And seeing the multitudes
The great concourse of people that followed him from the places before mentioned,
he went up into a mountain;
either to pray alone, which was sometimes his custom to do, or to shun the multitude; or rather, because it was a commodious place for teaching the people:
and when he was set:
not for rest, but in order to teach; for sitting was the posture of masters, or teachers, see ( Matthew 13:2 ) ( Luke 4:20 ) ( 5:3 ) ( John 8:2 ) . The form in which the master and his disciples sat is thus described by Maimonides F26.
``The master sits at the head, or in the chief place, and the disciples before him in a circuit, like a crown; so that they all see the master, and hear his words; and the master may not sit upon a seat, and the scholars upon the ground; but either all upon the earth, or upon seats: indeed from the beginning, or formerly, (bvwy brh hyh) "the master used to sit", and the disciples stand; but before the destruction of the second temple, all used to teach their disciples as they were sitting.''With respect to this latter custom, the Talmudists say F1, that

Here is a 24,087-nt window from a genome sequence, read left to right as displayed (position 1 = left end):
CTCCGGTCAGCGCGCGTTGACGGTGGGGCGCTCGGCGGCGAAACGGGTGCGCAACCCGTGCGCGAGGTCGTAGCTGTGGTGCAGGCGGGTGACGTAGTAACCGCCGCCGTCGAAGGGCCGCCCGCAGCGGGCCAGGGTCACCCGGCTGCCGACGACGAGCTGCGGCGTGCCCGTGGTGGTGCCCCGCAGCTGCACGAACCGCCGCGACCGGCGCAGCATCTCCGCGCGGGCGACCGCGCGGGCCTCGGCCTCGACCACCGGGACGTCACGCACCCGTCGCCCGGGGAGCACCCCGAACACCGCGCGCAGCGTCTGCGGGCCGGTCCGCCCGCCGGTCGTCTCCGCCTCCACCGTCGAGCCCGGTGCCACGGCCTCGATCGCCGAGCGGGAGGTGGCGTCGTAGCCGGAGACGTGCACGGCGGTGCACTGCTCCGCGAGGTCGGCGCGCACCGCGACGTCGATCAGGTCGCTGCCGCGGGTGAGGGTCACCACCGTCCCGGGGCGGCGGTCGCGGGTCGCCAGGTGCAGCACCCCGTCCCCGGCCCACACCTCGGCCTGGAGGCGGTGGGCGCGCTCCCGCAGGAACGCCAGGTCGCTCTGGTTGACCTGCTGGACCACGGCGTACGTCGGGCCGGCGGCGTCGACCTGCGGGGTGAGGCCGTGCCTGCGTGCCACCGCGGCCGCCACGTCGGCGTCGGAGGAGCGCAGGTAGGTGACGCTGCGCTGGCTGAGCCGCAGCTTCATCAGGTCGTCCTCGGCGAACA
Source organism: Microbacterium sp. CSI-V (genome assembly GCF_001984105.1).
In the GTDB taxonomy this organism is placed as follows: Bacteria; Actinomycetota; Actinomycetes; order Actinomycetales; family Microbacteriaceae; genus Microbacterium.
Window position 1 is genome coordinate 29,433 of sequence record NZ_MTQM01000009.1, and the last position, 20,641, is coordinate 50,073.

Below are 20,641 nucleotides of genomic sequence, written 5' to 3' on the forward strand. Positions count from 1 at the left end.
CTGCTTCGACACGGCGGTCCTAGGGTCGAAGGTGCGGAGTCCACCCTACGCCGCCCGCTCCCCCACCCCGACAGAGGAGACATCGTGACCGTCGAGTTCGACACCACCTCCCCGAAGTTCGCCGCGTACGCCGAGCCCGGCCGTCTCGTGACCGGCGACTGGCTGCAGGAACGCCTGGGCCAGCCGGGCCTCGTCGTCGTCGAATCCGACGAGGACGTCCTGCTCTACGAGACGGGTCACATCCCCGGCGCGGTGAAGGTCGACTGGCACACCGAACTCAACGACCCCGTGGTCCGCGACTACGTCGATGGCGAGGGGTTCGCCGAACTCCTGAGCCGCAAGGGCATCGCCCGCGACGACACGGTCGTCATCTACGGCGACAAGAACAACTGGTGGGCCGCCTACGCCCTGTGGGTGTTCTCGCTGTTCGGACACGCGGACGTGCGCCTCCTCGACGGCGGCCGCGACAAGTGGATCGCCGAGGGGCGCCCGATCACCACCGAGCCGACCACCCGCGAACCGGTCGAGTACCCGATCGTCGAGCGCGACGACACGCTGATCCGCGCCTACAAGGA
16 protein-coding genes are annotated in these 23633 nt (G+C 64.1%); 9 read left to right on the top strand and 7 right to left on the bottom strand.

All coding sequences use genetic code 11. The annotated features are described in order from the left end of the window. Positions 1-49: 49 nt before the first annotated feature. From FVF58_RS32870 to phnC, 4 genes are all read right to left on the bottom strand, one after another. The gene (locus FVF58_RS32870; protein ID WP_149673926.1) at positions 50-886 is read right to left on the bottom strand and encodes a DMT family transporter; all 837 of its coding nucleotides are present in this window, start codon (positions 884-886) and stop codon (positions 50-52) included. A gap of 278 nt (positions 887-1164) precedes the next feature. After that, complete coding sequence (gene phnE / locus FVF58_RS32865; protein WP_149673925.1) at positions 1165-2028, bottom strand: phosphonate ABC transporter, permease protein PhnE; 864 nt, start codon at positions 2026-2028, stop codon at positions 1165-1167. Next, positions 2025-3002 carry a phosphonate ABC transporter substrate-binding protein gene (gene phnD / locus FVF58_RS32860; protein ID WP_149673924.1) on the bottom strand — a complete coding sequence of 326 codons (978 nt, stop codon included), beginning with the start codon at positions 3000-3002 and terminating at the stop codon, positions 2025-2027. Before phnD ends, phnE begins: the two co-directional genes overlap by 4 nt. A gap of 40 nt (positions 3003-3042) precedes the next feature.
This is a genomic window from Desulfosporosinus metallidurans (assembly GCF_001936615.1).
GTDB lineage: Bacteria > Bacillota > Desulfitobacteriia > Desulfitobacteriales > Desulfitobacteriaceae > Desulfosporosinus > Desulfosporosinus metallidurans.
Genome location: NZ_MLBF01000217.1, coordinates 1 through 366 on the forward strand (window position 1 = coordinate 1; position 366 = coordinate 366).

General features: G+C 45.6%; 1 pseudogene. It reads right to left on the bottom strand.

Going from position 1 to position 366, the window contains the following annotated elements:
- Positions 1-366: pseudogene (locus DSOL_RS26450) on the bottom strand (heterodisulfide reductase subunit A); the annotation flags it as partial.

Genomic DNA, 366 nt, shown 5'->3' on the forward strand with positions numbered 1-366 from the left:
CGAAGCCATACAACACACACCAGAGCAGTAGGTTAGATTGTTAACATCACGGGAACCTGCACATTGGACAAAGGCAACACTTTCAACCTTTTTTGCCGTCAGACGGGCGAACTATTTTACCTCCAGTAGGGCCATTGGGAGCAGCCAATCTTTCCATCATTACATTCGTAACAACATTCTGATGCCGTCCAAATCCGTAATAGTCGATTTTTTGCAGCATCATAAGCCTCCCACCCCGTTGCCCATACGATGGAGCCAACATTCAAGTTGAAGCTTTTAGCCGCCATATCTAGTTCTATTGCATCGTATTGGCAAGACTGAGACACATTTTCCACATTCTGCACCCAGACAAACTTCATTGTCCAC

``from the days of Moses, to Rabban Gamaliel (the master of the Apostle Paul), they did not learn the law, unless standing; after Rabban Gamaliel died, sickness came into the world, and they learnt the law sitting: hence it is a tradition, that after Rabban Gamaliel died, the glory of the law ceased.''His disciples came unto him;
not only the twelve, but the company, or multitude, of his disciples, ( Luke 6:17 ) which he made in the several places, where he had been preaching; for the number of his disciples was larger than John's.
F26 Hilch. Talmud Torah, c. 4. sect. 2.
F1 T. Bab. Megilla, fol. 21. 1. Vid. Misn. Sota, c. 9. sect. 15. & Jarchi, Maimon, & Bartenora in ib.